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Spreading the risks: when genetically engineered organisms go wild

06 March 2020
by testbiotech -- last modified 06 March 2020

A new peer reviewed paper is published in the international Environmental Sciences Europe journal. The paper addresses specific environmental risks associated with genetically engineered (GE) plants that can spread and propagate in the environment. It is the first publication with a focus on on the risk assessment of so-called next generation effects. The review addresses unintended effects that were observed in spontaneous hybrid offspring but absent in the original plants. Some of the risks include a higher invasive potential of the GE plants and/or disruption of the associated ecosystems.


"If gene flow to natural populations cannot be prevented, this can put biodiversity and the livelihoods of future generations at risk. These risks concern the cultivation of GE plants such as oilseed rape in the US, Canada and Australia; Camelina in the US; rice in Asian countries and cowpeas in Africa," says Christoph Then for Testbiotech who is one of the authors. "There is also a risk caused by import of GE plants for the EU if, e.g. spillage occurs during transport from viable kernels of GE oilseed rape. Plants growing from these kernels can survive in the environment and spread uncontrollably."

In many cases the observed effects in the hybrid generations were not predictable from the first generations of the genetically engineered plants. They include a higher amount of seeds or pollen, enhanced stress resistance and changes in other biological characteristics of the GE plants. The reasons are diverse, including environmental stress factors as well as genomic interactions in the hybrid offspring.

In view of these findings, the authors suggest the introduction of new 'cut-off criteria' in risk assessment that explicitly address the spatio-temporal control of GE organisms. If the criteria are not fulfilled, the environmental release cannot be permitted.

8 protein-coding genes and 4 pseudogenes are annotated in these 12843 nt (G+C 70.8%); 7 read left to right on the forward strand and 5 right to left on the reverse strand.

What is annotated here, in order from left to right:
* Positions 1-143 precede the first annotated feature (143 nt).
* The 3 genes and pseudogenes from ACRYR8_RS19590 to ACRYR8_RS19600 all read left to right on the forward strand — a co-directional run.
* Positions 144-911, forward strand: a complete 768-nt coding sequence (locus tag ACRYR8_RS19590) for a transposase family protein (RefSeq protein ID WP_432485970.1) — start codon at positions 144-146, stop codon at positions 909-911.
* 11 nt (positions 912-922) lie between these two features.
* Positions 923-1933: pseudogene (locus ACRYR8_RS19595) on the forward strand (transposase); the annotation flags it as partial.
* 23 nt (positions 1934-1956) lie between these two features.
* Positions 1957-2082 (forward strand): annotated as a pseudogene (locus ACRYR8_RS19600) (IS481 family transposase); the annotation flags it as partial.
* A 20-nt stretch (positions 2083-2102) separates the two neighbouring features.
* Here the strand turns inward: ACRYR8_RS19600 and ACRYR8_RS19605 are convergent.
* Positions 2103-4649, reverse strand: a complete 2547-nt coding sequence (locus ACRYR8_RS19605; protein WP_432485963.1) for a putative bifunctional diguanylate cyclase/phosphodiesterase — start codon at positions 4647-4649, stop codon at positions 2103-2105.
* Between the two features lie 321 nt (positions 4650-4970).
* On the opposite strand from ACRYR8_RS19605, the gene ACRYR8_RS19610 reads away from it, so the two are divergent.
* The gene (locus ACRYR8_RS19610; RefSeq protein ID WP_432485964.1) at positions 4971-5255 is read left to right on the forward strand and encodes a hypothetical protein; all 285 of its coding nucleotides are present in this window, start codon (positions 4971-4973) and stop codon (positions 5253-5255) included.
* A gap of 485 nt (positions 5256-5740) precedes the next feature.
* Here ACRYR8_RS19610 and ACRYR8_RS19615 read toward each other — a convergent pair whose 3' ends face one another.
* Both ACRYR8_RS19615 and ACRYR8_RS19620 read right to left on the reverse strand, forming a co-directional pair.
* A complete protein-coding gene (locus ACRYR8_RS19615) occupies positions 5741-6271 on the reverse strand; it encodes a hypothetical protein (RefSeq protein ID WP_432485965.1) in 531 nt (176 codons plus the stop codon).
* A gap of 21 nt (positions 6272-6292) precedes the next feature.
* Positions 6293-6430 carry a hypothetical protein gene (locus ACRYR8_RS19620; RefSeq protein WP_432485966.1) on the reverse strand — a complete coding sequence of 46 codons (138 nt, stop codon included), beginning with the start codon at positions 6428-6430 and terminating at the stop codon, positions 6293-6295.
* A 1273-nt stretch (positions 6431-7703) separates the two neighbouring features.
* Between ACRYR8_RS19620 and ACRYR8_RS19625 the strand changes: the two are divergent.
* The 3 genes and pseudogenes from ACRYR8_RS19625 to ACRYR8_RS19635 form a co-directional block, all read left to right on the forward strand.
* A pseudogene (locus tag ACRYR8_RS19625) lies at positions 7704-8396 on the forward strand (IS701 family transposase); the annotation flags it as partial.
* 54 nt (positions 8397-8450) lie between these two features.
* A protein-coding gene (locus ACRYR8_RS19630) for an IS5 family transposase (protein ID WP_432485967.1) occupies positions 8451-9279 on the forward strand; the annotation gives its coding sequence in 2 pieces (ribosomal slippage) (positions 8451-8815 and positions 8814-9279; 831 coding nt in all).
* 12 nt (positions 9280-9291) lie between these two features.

"This additional step in risk assessment is becoming increasingly important as research is ongoing to develop, e.g. gene drives in GE insects that can persist and propagate in the environment. These projects could pose a major threat to nature conservation in the future," says Christoph Then.

The paper was published in the follow up to the international RAGES research project (Risk Assessment of Genetically engineered organisms in the EU and Switzerland) which was carried out between 2016 and 2019.

RAGES was carried out independently of the biotech industry and funded by Mercator Switzerland. The project provides strong evidence that, contrary what is claimed by industry, the risks of genetically engineered plants are not sufficiently investigated. Against the backdrop of this new research, Testbiotech is particularly concerned about a possible EU-US trade deal which aims to speed up the approval process for GE organisms in the EU and threatens the precautionary principle as a foundation of EU policy making. According to media, there are plans to take first decisions around mid-March already.

Testbiotech was founded in 2008 by a group of experts and registered as a non-profit organisation to promote independent research and public debate on the impacts of biotechnology. Testbiotech is a centre of expertise concerned mainly with the ecological, social and ethical consequences of modern biotechnology.

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